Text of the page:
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Are Progressive Tax Rates Progressive Policy?

92 N.Y.U. Law Review (Dec. 2017 Forthcoming)

UCLA School of Law, Law-Econ Research Paper No. 16-07

61 Pages Posted: 10 Apr 2016 Last revised: 21 Mar 2017

Jason Oh

University of California, Los Angeles (UCLA) - School of Law

Abstract

Why do income tax systems across the world consistently feature progressive marginal rates? The existing literature tells a political story focusing on the top of the rate schedule and the preferences of the poor and middle class. According to this standard view, higher rates at the top result from the poor and middle class using the political process to “soak the rich.” However, this explanation is inconsistent with research showing that public policy is generally more responsive to the preferences of the rich. Explaining marginal rate progressivity as a universal (and exceptional) triumph of the poor and middle class rings hollow.

This Article resolves the tension in the extant literature by demonstrating how progressive marginal rates are consistent with the preferences of the rich. Marginal rate progressivity is the combination of two policies–higher rates at the top and lower rates at the bottom. This Article shifts the focus to the bottom of the rate schedule and argues that the rich and middle class benefit from inframarginal tax cuts – rate cuts at low levels of income. The intuition is that taxpayers benefit from rate cuts if they occur at a level that is at or below their own income.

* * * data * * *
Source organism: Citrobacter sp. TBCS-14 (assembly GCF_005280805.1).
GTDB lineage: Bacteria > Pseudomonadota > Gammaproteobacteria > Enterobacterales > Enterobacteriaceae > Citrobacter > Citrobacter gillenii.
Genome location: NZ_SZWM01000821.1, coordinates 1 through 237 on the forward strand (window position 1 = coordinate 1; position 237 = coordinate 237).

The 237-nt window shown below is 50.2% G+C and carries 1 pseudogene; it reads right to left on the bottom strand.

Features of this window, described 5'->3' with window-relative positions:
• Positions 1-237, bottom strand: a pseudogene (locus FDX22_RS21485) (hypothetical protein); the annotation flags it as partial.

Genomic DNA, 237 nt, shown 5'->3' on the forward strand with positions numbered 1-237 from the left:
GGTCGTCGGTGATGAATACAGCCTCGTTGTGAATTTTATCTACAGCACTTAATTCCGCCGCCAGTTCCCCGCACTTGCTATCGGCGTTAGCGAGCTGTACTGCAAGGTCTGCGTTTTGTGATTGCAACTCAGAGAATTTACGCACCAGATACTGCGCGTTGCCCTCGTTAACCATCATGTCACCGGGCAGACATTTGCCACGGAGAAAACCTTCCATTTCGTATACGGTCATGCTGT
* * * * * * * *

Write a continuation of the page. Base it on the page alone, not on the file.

This means that rate progressivity is not entirely progressive policy. Increasing marginal rates at the top increases the progressivity of the fiscal system. But marginal rate cuts at low levels of income can have the opposite effect. They are particularly pernicious because they can be framed as “low-income” tax cuts. A cynical view of marginal rate progressivity is that it allows the rich and politicians to pay cheap lip-service to progressivity, even though there are many better tools available for achieving that goal. Unfortunately, cutting inframarginal rates remains politically popular. Both House Speaker Ryan and President Donald Trump’s tax plans feature such tax cuts prominently. Understanding the regressive effect of inframarginal rate cuts has never been more important.

Keywords: tax reform, tax systems, progressive marginal rates, tax models

Suggested Citation

Oh, Jason, Are Progressive Tax Rates Progressive Policy?. 92 N.Y.U. Law Review (Dec. 2017 Forthcoming); UCLA School of Law, Law-Econ Research Paper No. 16-07. Available at SSRN: https://ssrn.com/abstract=2761183

Jason Oh (Contact Author)

University of California, Los Angeles (UCLA) - School of Law ( email )

385 Charles E. Young Dr. East
Room 1242
Los Angeles, CA 90095-1476
United States

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